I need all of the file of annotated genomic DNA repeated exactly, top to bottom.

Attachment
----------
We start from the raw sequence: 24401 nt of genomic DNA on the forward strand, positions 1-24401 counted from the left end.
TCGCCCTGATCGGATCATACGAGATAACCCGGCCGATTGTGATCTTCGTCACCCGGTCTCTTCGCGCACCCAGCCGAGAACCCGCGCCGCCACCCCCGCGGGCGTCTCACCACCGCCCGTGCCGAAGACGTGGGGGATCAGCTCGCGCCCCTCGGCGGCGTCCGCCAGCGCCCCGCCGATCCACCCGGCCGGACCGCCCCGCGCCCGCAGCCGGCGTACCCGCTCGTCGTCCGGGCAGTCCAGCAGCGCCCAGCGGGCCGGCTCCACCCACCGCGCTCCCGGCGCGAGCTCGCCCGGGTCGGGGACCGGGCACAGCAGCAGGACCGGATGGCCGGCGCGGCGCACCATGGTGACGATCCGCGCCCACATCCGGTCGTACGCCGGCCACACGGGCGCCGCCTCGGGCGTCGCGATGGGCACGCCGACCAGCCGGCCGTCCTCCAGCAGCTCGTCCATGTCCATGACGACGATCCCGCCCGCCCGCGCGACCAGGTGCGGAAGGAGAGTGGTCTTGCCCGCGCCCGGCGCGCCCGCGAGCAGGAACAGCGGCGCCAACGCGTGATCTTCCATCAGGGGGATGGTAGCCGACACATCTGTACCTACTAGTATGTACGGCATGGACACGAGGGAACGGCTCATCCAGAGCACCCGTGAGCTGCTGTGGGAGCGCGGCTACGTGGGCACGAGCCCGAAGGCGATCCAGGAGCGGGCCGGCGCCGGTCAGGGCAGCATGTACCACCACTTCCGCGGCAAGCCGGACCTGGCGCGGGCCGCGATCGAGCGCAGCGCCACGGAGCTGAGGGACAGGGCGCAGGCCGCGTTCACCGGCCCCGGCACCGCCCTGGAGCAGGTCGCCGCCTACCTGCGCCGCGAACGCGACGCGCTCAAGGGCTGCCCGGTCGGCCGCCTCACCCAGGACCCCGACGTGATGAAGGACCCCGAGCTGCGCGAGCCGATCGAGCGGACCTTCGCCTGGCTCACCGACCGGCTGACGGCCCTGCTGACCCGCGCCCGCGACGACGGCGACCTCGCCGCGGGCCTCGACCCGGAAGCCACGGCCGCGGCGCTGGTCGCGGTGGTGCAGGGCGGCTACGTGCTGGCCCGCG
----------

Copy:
We start from the raw sequence: 24401 nt of genomic DNA on the forward strand, positions 1-24401 counted from the left end.
TCGCCCTGATCGGATCATACGAGATAACCCGGCCGATTGTGATCTTCGTCACCCGGTCTCTTCGCGCACCCAGCCGAGAACCCGCGCCGCCACCCCCGCGGGCGTCTCACCACCGCCCGTGCCGAAGACGTGGGGGATCAGCTCGCGCCCCTCGGCGGCGTCCGCCAGCGCCCCGCCGATCCACCCGGCCGGACCGCCCCGCGCCCGCAGCCGGCGTACCCGCTCGTCGTCCGGGCAGTCCAGCAGCGCCCAGCGGGCCGGCTCCACCCACCGCGCTCCCGGCGCGAGCTCGCCCGGGTCGGGGACCGGGCACAGCAGCAGGACCGGATGGCCGGCGCGGCGCACCATGGTGACGATCCGCGCCCACATCCGGTCGTACGCCGGCCACACGGGCGCCGCCTCGGGCGTCGCGATGGGCACGCCGACCAGCCGGCCGTCCTCCAGCAGCTCGTCCATGTCCATGACGACGATCCCGCCCGCCCGCGCGACCAGGTGCGGAAGGAGAGTGGTCTTGCCCGCGCCCGGCGCGCCCGCGAGCAGGAACAGCGGCGCCAACGCGTGATCTTCCATCAGGGGGATGGTAGCCGACACATCTGTACCTACTAGTATGTACGGCATGGACACGAGGGAACGGCTCATCCAGAGCACCCGTGAGCTGCTGTGGGAGCGCGGCTACGTGGGCACGAGCCCGAAGGCGATCCAGGAGCGGGCCGGCGCCGGTCAGGGCAGCATGTACCACCACTTCCGCGGCAAGCCGGACCTGGCGCGGGCCGCGATCGAGCGCAGCGCCACGGAGCTGAGGGACAGGGCGCAGGCCGCGTTCACCGGCCCCGGCACCGCCCTGGAGCAGGTCGCCGCCTACCTGCGCCGCGAACGCGACGCGCTCAAGGGCTGCCCGGTCGGCCGCCTCACCCAGGACCCCGACGTGATGAAGGACCCCGAGCTGCGCGAGCCGATCGAGCGGACCTTCGCCTGGCTCACCGACCGGCTGACGGCCCTGCTGACCCGCGCCCGCGACGACGGCGACCTCGCCGCGGGCCTCGACCCGGAAGCCACGGCCGCGGCGCTGGTCGCGGTGGTGCAGGGCGGCTACGTGCTGGCCCGCG